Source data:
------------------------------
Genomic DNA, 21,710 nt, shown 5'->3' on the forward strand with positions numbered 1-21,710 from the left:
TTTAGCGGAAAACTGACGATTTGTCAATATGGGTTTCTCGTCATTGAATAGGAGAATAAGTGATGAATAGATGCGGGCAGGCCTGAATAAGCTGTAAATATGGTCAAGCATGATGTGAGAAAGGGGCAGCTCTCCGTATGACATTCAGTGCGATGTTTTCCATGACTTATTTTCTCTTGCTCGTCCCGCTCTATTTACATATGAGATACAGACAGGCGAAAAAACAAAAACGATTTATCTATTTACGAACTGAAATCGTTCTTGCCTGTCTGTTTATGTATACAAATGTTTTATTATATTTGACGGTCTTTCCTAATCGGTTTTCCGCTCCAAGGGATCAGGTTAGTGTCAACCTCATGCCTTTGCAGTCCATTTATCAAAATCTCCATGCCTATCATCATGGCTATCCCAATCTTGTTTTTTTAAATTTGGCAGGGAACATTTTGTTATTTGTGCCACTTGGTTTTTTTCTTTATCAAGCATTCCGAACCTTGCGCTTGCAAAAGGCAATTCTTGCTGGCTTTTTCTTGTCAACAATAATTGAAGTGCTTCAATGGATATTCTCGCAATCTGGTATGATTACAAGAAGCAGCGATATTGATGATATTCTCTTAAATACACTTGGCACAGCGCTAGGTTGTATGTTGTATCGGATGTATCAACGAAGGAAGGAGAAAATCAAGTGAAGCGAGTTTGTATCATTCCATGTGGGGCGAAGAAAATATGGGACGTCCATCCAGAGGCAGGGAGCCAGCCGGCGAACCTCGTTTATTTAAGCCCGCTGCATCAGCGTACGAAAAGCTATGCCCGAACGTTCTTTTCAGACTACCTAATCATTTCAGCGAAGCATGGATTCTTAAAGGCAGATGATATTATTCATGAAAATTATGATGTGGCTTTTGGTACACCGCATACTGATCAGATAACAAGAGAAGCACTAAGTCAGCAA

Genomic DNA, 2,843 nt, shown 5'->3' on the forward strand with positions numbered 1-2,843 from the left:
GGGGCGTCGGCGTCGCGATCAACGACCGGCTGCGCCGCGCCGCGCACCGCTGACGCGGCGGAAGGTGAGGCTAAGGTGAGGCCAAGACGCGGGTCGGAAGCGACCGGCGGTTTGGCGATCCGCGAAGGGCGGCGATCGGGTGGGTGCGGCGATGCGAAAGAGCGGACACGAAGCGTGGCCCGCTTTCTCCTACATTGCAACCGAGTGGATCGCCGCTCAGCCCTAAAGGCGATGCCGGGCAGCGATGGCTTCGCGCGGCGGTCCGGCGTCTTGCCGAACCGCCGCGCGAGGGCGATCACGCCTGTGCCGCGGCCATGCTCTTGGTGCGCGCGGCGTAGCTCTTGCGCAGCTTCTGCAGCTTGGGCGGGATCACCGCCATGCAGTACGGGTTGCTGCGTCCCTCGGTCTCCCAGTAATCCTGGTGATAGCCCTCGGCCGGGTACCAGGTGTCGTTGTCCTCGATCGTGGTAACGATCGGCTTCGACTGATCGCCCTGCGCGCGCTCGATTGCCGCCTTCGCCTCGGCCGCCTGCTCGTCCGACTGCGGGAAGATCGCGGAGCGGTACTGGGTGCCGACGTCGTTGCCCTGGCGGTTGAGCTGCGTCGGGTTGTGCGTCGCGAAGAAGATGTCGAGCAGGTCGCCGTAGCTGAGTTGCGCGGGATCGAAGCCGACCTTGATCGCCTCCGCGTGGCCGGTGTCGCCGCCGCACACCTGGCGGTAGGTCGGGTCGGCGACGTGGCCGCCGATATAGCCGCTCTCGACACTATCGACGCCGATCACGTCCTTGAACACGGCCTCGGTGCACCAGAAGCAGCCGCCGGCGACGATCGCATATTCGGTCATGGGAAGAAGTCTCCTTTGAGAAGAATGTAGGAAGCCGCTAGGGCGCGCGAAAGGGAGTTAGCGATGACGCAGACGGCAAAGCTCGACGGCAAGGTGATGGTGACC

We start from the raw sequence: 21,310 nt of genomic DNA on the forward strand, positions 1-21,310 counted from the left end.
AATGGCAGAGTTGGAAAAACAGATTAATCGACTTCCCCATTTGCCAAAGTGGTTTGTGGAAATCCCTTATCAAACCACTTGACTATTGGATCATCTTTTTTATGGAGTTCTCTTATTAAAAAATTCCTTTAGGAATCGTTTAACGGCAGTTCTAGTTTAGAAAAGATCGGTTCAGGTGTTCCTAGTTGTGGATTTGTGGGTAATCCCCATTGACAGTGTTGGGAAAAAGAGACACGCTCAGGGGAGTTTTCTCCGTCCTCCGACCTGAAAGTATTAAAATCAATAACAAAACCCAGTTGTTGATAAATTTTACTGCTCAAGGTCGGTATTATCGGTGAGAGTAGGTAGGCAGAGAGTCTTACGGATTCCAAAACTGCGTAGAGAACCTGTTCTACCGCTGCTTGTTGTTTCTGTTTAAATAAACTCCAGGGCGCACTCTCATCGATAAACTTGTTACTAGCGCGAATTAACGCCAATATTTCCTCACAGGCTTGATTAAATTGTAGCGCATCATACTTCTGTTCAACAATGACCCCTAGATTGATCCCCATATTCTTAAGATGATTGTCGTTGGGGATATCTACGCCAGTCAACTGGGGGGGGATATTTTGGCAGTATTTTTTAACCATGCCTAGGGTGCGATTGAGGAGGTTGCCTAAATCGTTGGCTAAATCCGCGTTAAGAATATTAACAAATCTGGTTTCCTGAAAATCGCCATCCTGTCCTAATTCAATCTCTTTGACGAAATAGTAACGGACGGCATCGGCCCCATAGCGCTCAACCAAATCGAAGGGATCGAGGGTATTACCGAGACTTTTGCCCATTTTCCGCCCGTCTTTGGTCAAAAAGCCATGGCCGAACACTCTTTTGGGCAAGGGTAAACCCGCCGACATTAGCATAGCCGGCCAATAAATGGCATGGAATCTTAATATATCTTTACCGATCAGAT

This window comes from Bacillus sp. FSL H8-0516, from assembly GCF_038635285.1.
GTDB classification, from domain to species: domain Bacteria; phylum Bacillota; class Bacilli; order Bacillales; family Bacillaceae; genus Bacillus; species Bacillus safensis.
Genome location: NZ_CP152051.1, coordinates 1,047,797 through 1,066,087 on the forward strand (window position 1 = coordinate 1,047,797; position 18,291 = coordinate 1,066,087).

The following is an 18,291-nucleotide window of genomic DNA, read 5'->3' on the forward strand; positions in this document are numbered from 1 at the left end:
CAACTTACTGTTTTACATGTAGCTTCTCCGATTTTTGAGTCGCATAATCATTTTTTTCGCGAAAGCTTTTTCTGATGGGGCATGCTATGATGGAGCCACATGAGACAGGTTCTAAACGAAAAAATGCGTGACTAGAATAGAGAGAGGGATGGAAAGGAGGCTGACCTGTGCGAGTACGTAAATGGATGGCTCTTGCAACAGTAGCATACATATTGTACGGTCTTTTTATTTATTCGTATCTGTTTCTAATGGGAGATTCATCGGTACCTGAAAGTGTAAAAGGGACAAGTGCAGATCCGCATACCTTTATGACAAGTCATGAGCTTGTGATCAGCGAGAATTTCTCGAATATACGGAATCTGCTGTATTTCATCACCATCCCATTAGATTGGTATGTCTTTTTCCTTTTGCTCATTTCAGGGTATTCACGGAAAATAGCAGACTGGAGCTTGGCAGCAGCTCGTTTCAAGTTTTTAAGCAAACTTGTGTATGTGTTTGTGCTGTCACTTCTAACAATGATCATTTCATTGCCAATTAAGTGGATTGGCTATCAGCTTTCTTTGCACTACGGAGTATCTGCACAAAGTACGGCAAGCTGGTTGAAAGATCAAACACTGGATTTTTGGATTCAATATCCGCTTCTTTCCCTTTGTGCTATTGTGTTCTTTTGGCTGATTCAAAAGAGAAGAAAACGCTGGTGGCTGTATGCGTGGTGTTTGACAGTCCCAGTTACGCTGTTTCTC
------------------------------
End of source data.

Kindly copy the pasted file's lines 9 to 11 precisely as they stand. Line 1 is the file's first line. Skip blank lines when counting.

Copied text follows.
Genome location: NZ_CP152051.1, coordinates 1,047,797 through 1,066,087 on the forward strand (window position 1 = coordinate 1,047,797; position 18,291 = coordinate 1,066,087).

The following is an 18,291-nucleotide window of genomic DNA, read 5'->3' on the forward strand; positions in this document are numbered from 1 at the left end:
CAACTTACTGTTTTACATGTAGCTTCTCCGATTTTTGAGTCGCATAATCATTTTTTTCGCGAAAGCTTTTTCTGATGGGGCATGCTATGATGGAGCCACATGAGACAGGTTCTAAACGAAAAAATGCGTGACTAGAATAGAGAGAGGGATGGAAAGGAGGCTGACCTGTGCGAGTACGTAAATGGATGGCTCTTGCAACAGTAGCATACATATTGTACGGTCTTTTTATTTATTCGTATCTGTTTCTAATGGGAGATTCATCGGTACCTGAAAGTGTAAAAGGGACAAGTGCAGATCCGCATACCTTTATGACAAGTCATGAGCTTGTGATCAGCGAGAATTTCTCGAATATACGGAATCTGCTGTATTTCATCACCATCCCATTAGATTGGTATGTCTTTTTCCTTTTGCTCATTTCAGGGTATTCACGGAAAATAGCAGACTGGAGCTTGGCAGCAGCTCGTTTCAAGTTTTTAAGCAAACTTGTGTATGTGTTTGTGCTGTCACTTCTAACAATGATCATTTCATTGCCAATTAAGTGGATTGGCTATCAGCTTTCTTTGCACTACGGAGTATCTGCACAAAGTACGGCAAGCTGGTTGAAAGATCAAACACTGGATTTTTGGATTCAATATCCGCTTCTTTCCCTTTGTGCTATTGTGTTCTTTTGGCTGATTCAAAAGAGAAGAAAACGCTGGTGGCTGTATGCGTGGTGTTTGACAGTCCCAGTTACGCTGTTTCTC